New Dinosaur Named ‘Reaper of Death’ Is a Cousin of T. Rex
A new dinosaur has been discovered in Canada. Its name? Thanatotheristes — Greek for “Reaper of Death.” More properly, its name is the Thanatotheristes degrootorum, the latter a reference to the family — the De Groots — who originally stumbled upon the fossils while out for a walk 10 years ago.
The Reaper is a tyrannosaurid, an early cousin the Tyrannosaurus rex — smaller, but no less vicious. With a scar-covered face and ombre skin, artists’ renderings suggest deadly beauty. T. degrootorum also had serrated teeth and a taste for flesh.
“It definitely would have been quite an imposing animal, roughly 8 feet (2.4 meters) [tall] at the hips,” lead researcher of the fossils, Jared Voris, a doctoral student of paleontology at the University of Calgary, in Canada, told LiveScience. It also would have stretched about 26 feet (around 8 meters) long, from head to tail.
The Reaper was a tyrannosaurid at the cusp of the family’s dominance across Canada and the northern U.S; earlier tyrannosaurids were smaller than the average modern human and overshadowed by bigger and more dangerous dinosaurs, like the allosaurus, reports Maya Wei-Haas and Michael Greshko for National Geographic. The Reaper, with more physical heft than its predecessors, roamed this area as a dangerous predator in its own right roughly 79.5 million years ago. Over the next 13.5 million years, the T. rex evolved from mid-eon tyrannosaurids like the Reaper, into the apex and — at roughly twice the Reaper’s size — much larger predator of its time.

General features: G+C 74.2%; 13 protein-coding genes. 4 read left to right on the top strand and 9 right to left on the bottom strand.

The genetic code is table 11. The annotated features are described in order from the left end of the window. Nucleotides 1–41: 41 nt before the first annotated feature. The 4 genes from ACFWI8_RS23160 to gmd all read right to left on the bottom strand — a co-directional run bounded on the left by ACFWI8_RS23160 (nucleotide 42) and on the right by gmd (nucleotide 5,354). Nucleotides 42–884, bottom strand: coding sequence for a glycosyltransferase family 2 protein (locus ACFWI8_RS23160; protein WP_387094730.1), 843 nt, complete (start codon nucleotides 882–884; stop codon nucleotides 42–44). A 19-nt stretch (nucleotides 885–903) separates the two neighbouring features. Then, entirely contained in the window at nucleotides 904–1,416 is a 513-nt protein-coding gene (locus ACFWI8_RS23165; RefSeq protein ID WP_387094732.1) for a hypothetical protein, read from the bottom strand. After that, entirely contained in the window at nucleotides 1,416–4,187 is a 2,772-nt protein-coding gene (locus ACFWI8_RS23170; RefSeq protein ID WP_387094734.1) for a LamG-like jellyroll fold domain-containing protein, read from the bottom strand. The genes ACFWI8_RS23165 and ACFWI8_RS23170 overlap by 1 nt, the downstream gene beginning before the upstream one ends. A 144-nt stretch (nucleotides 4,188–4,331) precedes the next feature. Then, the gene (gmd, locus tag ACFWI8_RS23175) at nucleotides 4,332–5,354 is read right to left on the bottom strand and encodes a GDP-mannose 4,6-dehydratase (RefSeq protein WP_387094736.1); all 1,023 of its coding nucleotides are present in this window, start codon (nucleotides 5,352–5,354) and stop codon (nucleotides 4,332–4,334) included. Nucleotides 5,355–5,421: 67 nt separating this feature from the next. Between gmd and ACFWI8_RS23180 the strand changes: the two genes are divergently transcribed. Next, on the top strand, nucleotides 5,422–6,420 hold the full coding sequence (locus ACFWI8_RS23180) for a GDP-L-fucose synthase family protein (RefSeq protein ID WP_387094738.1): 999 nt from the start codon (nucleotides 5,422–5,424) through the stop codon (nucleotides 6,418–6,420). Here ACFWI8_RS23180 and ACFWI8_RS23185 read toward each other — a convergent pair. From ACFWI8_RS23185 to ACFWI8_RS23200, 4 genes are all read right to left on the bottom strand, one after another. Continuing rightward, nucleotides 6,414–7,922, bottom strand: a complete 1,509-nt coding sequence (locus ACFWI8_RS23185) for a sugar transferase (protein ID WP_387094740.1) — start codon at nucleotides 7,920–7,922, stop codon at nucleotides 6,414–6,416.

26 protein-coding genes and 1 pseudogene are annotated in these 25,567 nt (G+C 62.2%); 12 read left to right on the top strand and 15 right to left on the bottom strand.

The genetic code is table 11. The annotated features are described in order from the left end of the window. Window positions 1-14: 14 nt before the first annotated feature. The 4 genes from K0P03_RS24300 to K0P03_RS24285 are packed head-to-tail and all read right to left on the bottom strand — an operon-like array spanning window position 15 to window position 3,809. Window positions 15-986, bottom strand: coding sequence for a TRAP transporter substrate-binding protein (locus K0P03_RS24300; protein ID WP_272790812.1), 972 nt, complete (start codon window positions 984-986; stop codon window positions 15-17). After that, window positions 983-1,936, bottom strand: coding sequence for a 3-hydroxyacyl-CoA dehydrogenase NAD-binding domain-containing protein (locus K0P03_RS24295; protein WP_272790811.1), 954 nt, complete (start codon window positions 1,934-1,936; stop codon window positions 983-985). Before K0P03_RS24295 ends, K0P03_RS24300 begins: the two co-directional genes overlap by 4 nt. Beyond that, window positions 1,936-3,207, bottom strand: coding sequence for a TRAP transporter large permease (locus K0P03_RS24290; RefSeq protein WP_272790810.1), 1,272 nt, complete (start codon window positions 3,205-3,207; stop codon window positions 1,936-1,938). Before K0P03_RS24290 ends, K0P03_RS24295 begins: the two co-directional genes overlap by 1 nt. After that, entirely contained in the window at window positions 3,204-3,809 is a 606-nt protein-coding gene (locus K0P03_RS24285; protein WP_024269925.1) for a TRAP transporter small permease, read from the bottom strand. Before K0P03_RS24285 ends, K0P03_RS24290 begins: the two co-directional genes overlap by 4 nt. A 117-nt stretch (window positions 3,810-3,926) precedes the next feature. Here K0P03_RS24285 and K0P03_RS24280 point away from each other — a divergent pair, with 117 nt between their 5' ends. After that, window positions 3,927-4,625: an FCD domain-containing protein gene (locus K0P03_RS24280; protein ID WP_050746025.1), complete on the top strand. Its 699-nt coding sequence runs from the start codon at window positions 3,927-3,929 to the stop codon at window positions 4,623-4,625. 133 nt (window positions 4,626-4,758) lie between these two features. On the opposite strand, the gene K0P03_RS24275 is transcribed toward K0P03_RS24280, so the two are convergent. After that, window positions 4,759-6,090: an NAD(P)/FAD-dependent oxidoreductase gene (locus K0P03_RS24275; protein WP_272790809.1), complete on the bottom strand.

“It’s the oldest known tyrannosaurid from northerly North America,” study co-author Darla Zelenitsky, a paleontologist at the University of Calgary, told National Geographic.
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But before the Reaper had a name, it was just a jumble of old bones, long forgotten, along the shore of the Bow River in Canada. A local couple, John and Sandra De Groot, discovered them in 2010 and alerted the Royal Tyrrell Museum. The site eventually yielded skull and jaw fragments. Later, skull fragments from another Reaper were discovered nearby. For nearly a decade, the bones languished, cataloged but unclassified, at the museum. In 2018, Voris recognized it as an unidentified species and began studying it.
From the skull fragments, Voris and team were able to determine the Reaper had a unique feature: vertical ridges running from its eyes down its snout.
“These ridges are not like anything we’ve ever seen before in other tyrannosaur species,” Voris told LiveScience. “Exactly what the ridges do, we’re not quite sure.”
They also determined it had a roughly 4-inch-long scar on its face, likely from fights with other dinosaurs. Some of those fights may have been over meals; the only other dinosaur fossils found near the Reaper’s bones, and from the same rock layer, are from peaceful, plant-eating dinosaurs, which Zelenitsky surmises were a staple of the Reaper’s diet.
The Reaper makes for a good story. The name itself destines it for a place in any future Jurassic Park reboots, as well as within children’s collections of dinosaur figurines. But ultimately, it provides one more piece in the puzzle of predators past — a part of the Earth’s history and therefore, of ours.